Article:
More On Runaway Luxury Cars

In a follow-up story to the one the paper did last week (and one I also discussed) concerning the fatal sudden acceleration crash involving a Toyota LexusES 350, the Sunday edition of the LA Times said that a National Highway Traffic Safety Administration (NHTSA) investigation into the accident found that the car's gas pedal design may have been a contributing factor.

As a result of the crash, Toyota recalled 3.8 million Toyota and Lexus cars last month to remove their floor mats which could jam the gas pedal in the full throttle position (also called "floor mat entrapment").

The LA Times article says that while the NHTSA has not drawn any conclusions about the cause of the San Diego car crash that killed California Highway Patrol Officer Mark Saylor and three members of his family, investigators did find that in regard to the design of the Lexus' accelerator, 

"Beyond the main pivot, the lever is not hinged and has no means for relieving forces caused by interferences,"

The LA Times noted that Toyota is considering a redesign of its gas pedal as a solution to its current floor mat problem.

The NHTSA also said in its report that instructions for turning off the Lexus while it is engaged were "not indicated on the dashboard."

As I mentioned before, to turn off the Lexus ES 350 which has a electronic pushbutton ignition, you must hold down the start button for three seconds. The current Lexus ES 350 user's manual does state this fact, but I don't believe there is any requirement for placing a warning about this procedure on the dashboard, as far as I know.

For those readers who own or have driven cars with electronic ignitions, let me know if there is (or is not) any warning label on how to turn your car off in an emergency on the dashboard, if you would. Please include the make and model of the car.

A couple of tidbits of extra information related to this story I found in doing some background research.

Runaway cars has been a problem for at least thirty years, and has happened so often that it has a formal name:  "sudden unintended acceleration" or SUA. A San Diego Union-Tribune story says that there have been over 24,000 consumer complaints to the NHTSA regarding SUA over the past ten years involving almost every car manufacturer. The NHTSA has conducted some 20 investigations over that time and has ordered over 30 SUA-related recalls.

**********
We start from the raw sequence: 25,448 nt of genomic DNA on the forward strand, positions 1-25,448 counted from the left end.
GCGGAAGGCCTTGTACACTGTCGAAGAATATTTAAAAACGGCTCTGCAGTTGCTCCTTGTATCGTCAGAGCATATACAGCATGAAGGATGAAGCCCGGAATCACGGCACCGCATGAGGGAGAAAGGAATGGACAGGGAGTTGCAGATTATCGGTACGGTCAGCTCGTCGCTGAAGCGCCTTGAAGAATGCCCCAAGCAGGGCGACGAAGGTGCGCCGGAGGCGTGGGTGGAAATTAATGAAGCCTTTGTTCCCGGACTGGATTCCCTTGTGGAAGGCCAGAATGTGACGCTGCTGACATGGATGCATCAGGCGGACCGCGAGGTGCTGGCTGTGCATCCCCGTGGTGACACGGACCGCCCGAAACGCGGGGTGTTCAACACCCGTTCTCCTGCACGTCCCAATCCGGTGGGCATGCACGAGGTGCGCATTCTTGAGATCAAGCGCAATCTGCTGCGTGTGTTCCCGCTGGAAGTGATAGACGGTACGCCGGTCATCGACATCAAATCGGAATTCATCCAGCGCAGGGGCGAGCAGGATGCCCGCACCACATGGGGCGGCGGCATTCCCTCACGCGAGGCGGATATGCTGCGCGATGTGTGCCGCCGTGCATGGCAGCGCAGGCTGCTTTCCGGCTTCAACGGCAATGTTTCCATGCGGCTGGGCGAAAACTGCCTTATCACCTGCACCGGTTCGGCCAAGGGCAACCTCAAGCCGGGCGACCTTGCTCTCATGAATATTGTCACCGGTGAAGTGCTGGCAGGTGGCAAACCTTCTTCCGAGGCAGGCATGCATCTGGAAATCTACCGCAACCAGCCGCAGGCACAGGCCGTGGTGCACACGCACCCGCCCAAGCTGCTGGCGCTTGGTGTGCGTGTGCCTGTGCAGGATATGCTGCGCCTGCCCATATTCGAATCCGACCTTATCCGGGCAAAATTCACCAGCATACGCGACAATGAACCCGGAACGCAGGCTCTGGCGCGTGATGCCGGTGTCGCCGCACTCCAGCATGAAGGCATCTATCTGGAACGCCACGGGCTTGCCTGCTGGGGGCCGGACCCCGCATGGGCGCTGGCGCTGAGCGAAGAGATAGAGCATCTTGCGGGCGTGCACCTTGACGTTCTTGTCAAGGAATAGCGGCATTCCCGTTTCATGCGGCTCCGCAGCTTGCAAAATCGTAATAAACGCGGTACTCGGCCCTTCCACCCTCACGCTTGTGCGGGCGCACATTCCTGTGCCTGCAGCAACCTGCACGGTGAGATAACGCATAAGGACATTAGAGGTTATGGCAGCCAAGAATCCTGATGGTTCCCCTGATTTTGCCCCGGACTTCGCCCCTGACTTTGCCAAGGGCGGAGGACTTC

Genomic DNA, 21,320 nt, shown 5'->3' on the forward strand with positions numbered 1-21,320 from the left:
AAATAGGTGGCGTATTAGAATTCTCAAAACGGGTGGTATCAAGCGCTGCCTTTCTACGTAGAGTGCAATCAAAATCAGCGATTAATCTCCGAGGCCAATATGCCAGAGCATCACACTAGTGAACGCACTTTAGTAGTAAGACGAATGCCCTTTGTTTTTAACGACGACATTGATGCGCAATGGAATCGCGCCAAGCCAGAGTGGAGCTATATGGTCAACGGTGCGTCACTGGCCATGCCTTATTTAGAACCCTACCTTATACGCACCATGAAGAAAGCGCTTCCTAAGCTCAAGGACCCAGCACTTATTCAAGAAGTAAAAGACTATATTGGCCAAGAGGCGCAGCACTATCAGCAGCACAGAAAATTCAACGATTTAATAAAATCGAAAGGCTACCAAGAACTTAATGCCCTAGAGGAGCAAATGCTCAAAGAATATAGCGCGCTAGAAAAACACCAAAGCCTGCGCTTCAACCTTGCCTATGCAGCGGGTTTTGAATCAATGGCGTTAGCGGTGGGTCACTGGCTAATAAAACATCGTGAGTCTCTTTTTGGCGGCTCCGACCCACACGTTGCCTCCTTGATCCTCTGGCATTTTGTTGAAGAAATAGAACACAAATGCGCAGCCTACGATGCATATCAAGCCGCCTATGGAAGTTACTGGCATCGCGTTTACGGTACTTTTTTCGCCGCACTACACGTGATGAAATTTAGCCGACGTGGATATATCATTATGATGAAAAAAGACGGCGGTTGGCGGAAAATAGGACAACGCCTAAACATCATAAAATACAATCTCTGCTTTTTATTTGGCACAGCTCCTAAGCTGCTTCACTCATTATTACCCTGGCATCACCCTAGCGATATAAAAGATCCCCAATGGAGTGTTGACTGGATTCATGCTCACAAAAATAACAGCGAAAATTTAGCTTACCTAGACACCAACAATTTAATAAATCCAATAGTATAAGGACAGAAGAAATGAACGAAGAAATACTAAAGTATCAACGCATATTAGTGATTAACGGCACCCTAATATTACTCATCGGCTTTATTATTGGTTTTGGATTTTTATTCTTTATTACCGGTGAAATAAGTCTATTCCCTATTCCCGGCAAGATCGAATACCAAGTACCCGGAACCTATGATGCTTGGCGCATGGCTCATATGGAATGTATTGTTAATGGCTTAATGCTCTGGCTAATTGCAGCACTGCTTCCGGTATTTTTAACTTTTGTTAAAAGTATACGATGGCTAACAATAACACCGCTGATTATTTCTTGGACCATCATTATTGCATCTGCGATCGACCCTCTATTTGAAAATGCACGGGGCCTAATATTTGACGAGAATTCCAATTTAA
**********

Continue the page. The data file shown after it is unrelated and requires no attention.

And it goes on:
According to this blog post in the New York Times, in March 2007 the NHTSA undertook an investigation of 2007 model Lexus ES 350 after receiving SUA complaints from five drivers. As a result of their investigation, in September 2007, Toyota issued a recall of 30,500 2007 and early model 2008 Lexus ES 350 and 24,500 2007 and early model 2008 Toyota Camry optional All Weather Floor Mats because they could lead to possible accelerator entrapment.

The New York Times post said that the NHTSA continued after the recall was issued looking at the SUA problem in Lexus cars, and found that they could not find any electronic nor magnetic field source for the reported SUA. What they did find, however, was that the car's accelerator design allowed it to easily become entrapped by driver side floor mats when they were not secured properly.

In addition, the NHTSA found braking issues once a Lexus ES 350 experienced SUA: "With the engine throttle plate open, the vacuum power assist of the braking system cannot be replenished and the effectiveness of the brakes is reduced significantly;" stopping distance "increased from less than 200 feet to more than 1,000 feet."

More interestingly, the New York Times post says that the requirement to depress the start button 3 seconds to stop a Lexus ES 350 once it was moving apparently was not in the car's user's manual until the 2009 model.

It is in the 2009 Lexus user manual, but I would think that Toyota might want to send a notice to drivers of their older model cars.

A story in USA Today seems to provide an explanation as to why this wasn't done previously.

It turns out that Toyota engineers choose the 3-second requirement on purpose. They didn't want drivers accidentally turning off the car's engine by inadvertently hitting the start button, which would make the car difficult to control because power to steering and other controls would be lost.

The USA Today story quotes a Toyota spokesperson as saying, "That feature [the 3-second deactivation requirement] is a safety feature in (and of) itself. We want to make sure the engine is not shut off inadvertently by touching the button."

However, the other half of the safety equation - desiring to deliberately shutting the engine off - apparently seemed to escape whoever was responsible for approving the Lexus user's manual.

The USA Today story also says that Toyota does not currently have plans to put a warning label near its starter buttons, and also that the NHTSA currently believes that it sees nothing intrinsically wrong with push button starters.

USA Today quotes an NHTSA spokesperson as saying that, "It's a new technology that drivers need to familiarize" themselves with.

I guess it would help if manufacturers bothered to explain fully how this feature and others did and didn't work to drivers of their cars.

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